By the way, doubleptr is a terrible name for a parameter. If it is supposed to be a pointer fo a pointer to the head of the linked list, name it head. If it is supposed to be the tail, name it tail. If it can be a pointer to a pointer to an arbitrary node, name it node. Don't name it doubleptr because anyone can tell that's what it is by looking at the type. Same goes for ptrptr.

    Here's an example of what I mean by avoiding the pointer to a pointer:
    Code:
    void init_root_node(struct node **head, int value) {
        struct node *node = malloc(sizeof(*node));
        if (!node) {
            *head = NULL;
            return;
        }
    
        node->value = value;
        node->next = NULL;
        *head = node;
    }
    If you prefer, you could simplify this slightly with:
    Code:
    void init_root_node(struct node **head, int value) {
        struct node *node = malloc(sizeof(*node));
        *head = node;
        if (!node) {
            return;
        }
    
        node->value = value;
        node->next = NULL;
    }
    Last edited by laserlight; 07-25-2019 at 12:47 PM.
    Quote Originally Posted by Bjarne Stroustrup (2000-10-14)
    I get maybe two dozen requests for help with some sort of programming or design problem every day. Most have more sense than to send me hundreds of lines of code. If they do, I ask them to find the smallest example that exhibits the problem and send me that. Mostly, they then find the error themselves. "Finding the smallest program that demonstrates the error" is a powerful debugging tool.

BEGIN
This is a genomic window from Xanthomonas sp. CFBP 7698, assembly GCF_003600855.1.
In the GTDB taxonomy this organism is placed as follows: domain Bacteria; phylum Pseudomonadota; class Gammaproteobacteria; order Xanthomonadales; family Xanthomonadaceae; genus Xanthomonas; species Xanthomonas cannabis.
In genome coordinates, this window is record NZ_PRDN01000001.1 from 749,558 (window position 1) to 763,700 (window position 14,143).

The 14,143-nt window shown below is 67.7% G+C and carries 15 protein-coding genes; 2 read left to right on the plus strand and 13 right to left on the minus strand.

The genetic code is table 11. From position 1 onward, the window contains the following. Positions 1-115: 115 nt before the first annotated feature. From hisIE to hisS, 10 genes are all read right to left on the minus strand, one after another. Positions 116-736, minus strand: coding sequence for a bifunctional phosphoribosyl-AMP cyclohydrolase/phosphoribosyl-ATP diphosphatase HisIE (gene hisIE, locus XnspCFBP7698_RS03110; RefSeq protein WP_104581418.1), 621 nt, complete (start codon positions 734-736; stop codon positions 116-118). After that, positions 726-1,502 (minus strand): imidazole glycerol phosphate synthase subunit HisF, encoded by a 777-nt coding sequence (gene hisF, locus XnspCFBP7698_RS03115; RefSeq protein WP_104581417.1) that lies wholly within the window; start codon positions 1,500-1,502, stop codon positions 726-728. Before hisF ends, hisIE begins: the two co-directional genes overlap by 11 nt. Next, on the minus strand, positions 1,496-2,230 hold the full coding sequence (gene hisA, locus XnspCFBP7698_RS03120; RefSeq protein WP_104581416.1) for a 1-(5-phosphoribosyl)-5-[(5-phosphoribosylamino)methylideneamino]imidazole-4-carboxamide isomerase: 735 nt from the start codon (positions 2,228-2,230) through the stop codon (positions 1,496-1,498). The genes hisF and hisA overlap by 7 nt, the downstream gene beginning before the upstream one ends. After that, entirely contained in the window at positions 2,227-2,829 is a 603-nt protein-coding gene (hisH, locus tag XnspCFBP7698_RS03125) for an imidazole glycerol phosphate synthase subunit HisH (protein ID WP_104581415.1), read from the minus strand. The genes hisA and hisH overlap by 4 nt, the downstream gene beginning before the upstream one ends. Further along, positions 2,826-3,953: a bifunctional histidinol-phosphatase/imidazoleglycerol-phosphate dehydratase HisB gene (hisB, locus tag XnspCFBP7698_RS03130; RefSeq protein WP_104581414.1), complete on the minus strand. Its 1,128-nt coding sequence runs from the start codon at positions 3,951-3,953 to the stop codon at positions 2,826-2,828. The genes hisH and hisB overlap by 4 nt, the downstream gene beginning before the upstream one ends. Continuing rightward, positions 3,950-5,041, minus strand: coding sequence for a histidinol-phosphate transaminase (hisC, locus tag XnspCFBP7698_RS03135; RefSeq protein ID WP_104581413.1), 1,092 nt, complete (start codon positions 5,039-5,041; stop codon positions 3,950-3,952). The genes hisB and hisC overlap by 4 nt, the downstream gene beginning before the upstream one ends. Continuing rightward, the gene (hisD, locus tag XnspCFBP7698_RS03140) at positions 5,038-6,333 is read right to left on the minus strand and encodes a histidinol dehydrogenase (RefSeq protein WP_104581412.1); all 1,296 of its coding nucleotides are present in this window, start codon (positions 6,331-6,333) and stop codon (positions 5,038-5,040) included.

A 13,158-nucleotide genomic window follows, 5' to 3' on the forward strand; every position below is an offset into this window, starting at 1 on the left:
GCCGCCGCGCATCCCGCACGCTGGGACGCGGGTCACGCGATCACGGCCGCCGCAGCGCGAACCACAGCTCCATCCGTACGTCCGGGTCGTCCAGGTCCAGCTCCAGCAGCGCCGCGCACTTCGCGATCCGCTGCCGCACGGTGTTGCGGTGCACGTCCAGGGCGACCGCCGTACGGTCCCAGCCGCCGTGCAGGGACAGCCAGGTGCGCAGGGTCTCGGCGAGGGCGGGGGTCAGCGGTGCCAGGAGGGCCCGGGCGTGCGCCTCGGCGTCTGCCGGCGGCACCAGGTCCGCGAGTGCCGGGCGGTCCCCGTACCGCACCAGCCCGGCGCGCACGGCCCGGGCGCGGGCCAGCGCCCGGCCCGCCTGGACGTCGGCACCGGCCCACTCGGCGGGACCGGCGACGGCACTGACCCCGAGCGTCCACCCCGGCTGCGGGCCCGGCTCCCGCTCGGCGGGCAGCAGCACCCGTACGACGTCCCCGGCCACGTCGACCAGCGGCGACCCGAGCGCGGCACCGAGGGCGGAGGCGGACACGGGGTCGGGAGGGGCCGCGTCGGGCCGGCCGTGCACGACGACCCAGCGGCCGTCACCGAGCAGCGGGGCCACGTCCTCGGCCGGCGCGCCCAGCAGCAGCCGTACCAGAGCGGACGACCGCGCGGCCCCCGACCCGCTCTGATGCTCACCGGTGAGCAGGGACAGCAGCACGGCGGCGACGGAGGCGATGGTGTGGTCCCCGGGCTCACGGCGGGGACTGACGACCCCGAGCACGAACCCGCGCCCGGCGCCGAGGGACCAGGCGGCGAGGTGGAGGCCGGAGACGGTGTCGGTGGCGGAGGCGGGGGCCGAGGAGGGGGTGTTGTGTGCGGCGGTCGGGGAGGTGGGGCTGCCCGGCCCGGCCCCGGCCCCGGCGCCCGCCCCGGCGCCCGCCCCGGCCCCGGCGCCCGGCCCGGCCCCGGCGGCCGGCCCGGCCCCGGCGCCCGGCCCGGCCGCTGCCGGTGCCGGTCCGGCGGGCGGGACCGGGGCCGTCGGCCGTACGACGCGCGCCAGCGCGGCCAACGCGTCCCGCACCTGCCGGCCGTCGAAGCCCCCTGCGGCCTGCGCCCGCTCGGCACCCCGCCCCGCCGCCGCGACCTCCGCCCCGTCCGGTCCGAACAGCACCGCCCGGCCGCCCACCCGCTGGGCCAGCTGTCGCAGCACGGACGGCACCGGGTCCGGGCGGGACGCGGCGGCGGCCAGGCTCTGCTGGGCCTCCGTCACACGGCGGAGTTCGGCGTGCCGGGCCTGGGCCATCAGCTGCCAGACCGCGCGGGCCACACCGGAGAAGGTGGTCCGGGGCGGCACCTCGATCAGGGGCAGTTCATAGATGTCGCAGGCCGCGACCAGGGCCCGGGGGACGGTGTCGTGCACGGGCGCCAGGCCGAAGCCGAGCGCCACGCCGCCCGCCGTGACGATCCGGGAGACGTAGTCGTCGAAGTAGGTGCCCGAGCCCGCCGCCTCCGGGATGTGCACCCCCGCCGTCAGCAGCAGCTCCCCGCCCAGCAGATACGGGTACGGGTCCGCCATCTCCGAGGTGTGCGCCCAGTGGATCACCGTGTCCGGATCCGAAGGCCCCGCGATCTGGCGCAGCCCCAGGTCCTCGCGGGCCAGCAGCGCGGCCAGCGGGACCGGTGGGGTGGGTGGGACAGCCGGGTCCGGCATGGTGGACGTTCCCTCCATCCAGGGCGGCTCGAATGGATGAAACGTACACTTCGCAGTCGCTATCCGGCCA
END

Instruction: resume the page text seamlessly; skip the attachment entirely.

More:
Look up a C++ Reference and learn How To Ask Questions The Smart Way

  5. #5
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    Quote Originally Posted by laserlight View Post
    Ah, in this case it is a "trap" set by the exam setter, and you fell right into it. I expect that students would tend to do two things:
    • Try to work with a pointer to a pointer all the way in the function, thereby making it harder for them to understand their own code, increasing the chance of a mistake.
    • Return a pointer to a non-static local pointer.

    Unfortunately, you did both. The trick is to work with a pointer to a node in the function (so you avoid the unnecessary extra level of indirection), then at the end, you dynamically allocate a pointer to a node (hence you store the pointer's address in a pointer to a pointer that you return) and copy over.

    Amazing Laserlight! That's great.

    I already changed everything.
    I will have in the next days a conference with a teacher, nothing too important, but the information you gave me will be precious.

    However, the fact is that I already sent him the function I wrote.

    Code:
    struct list** positive_mtr (int *A, struct list *point, int r, int c){
            struct list **doub;
            doub = &point;
            init (doub);
            int i,j, value;
    
    
            for (i=0;i<r;i++){
                for (j=0;j<c;j++){
                    if(A[i*c+j]>0){
                        value= A[i*c+j];
                        suf_insert(doub, value);
                    }
                }
            }
            return doub;
    
    
    
    
    }
    Is there any chance to make this function work in a main?
    It's not the correct one, actually it's pretty awful.
    But I would like to know if there is any chance to let this work in a main, because theorically there aren't mistakes.